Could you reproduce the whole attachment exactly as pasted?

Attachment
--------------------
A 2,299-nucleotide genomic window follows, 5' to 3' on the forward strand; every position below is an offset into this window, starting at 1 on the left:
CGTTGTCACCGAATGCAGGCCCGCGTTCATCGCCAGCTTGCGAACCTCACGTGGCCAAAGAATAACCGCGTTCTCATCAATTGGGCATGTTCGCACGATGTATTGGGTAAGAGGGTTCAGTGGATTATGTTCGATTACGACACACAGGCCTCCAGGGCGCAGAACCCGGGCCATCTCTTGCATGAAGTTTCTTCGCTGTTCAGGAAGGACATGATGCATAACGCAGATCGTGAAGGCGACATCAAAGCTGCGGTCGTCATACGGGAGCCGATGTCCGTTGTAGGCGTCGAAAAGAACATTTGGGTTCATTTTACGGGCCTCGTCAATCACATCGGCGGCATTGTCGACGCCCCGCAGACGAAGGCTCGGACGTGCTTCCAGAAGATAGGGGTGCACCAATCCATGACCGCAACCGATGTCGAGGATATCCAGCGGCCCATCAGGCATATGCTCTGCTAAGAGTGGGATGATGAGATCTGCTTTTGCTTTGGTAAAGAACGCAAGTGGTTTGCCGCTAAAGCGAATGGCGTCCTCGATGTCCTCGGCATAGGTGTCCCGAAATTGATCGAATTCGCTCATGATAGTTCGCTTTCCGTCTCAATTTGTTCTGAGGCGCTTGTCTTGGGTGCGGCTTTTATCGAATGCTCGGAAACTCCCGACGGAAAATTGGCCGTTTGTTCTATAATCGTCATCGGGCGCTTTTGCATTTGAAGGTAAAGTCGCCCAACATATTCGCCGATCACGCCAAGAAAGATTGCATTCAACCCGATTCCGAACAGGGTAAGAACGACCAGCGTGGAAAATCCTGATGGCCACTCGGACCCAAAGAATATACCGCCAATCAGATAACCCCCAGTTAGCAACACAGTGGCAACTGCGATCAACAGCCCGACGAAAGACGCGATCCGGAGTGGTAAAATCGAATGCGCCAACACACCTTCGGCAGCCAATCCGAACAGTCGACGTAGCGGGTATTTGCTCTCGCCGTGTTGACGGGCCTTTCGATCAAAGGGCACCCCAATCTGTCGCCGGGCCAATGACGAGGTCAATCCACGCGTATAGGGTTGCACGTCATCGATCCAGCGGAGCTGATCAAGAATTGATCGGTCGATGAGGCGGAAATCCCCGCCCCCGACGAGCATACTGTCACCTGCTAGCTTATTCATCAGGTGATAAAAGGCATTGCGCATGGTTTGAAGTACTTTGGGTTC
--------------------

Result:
A 2,299-nucleotide genomic window follows, 5' to 3' on the forward strand; every position below is an offset into this window, starting at 1 on the left:
CGTTGTCACCGAATGCAGGCCCGCGTTCATCGCCAGCTTGCGAACCTCACGTGGCCAAAGAATAACCGCGTTCTCATCAATTGGGCATGTTCGCACGATGTATTGGGTAAGAGGGTTCAGTGGATTATGTTCGATTACGACACACAGGCCTCCAGGGCGCAGAACCCGGGCCATCTCTTGCATGAAGTTTCTTCGCTGTTCAGGAAGGACATGATGCATAACGCAGATCGTGAAGGCGACATCAAAGCTGCGGTCGTCATACGGGAGCCGATGTCCGTTGTAGGCGTCGAAAAGAACATTTGGGTTCATTTTACGGGCCTCGTCAATCACATCGGCGGCATTGTCGACGCCCCGCAGACGAAGGCTCGGACGTGCTTCCAGAAGATAGGGGTGCACCAATCCATGACCGCAACCGATGTCGAGGATATCCAGCGGCCCATCAGGCATATGCTCTGCTAAGAGTGGGATGATGAGATCTGCTTTTGCTTTGGTAAAGAACGCAAGTGGTTTGCCGCTAAAGCGAATGGCGTCCTCGATGTCCTCGGCATAGGTGTCCCGAAATTGATCGAATTCGCTCATGATAGTTCGCTTTCCGTCTCAATTTGTTCTGAGGCGCTTGTCTTGGGTGCGGCTTTTATCGAATGCTCGGAAACTCCCGACGGAAAATTGGCCGTTTGTTCTATAATCGTCATCGGGCGCTTTTGCATTTGAAGGTAAAGTCGCCCAACATATTCGCCGATCACGCCAAGAAAGATTGCATTCAACCCGATTCCGAACAGGGTAAGAACGACCAGCGTGGAAAATCCTGATGGCCACTCGGACCCAAAGAATATACCGCCAATCAGATAACCCCCAGTTAGCAACACAGTGGCAACTGCGATCAACAGCCCGACGAAAGACGCGATCCGGAGTGGTAAAATCGAATGCGCCAACACACCTTCGGCAGCCAATCCGAACAGTCGACGTAGCGGGTATTTGCTCTCGCCGTGTTGACGGGCCTTTCGATCAAAGGGCACCCCAATCTGTCGCCGGGCCAATGACGAGGTCAATCCACGCGTATAGGGTTGCACGTCATCGATCCAGCGGAGCTGATCAAGAATTGATCGGTCGATGAGGCGGAAATCCCCGCCCCCGACGAGCATACTGTCACCTGCTAGCTTATTCATCAGGTGATAAAAGGCATTGCGCATGGTTTGAAGTACTTTGGGTTC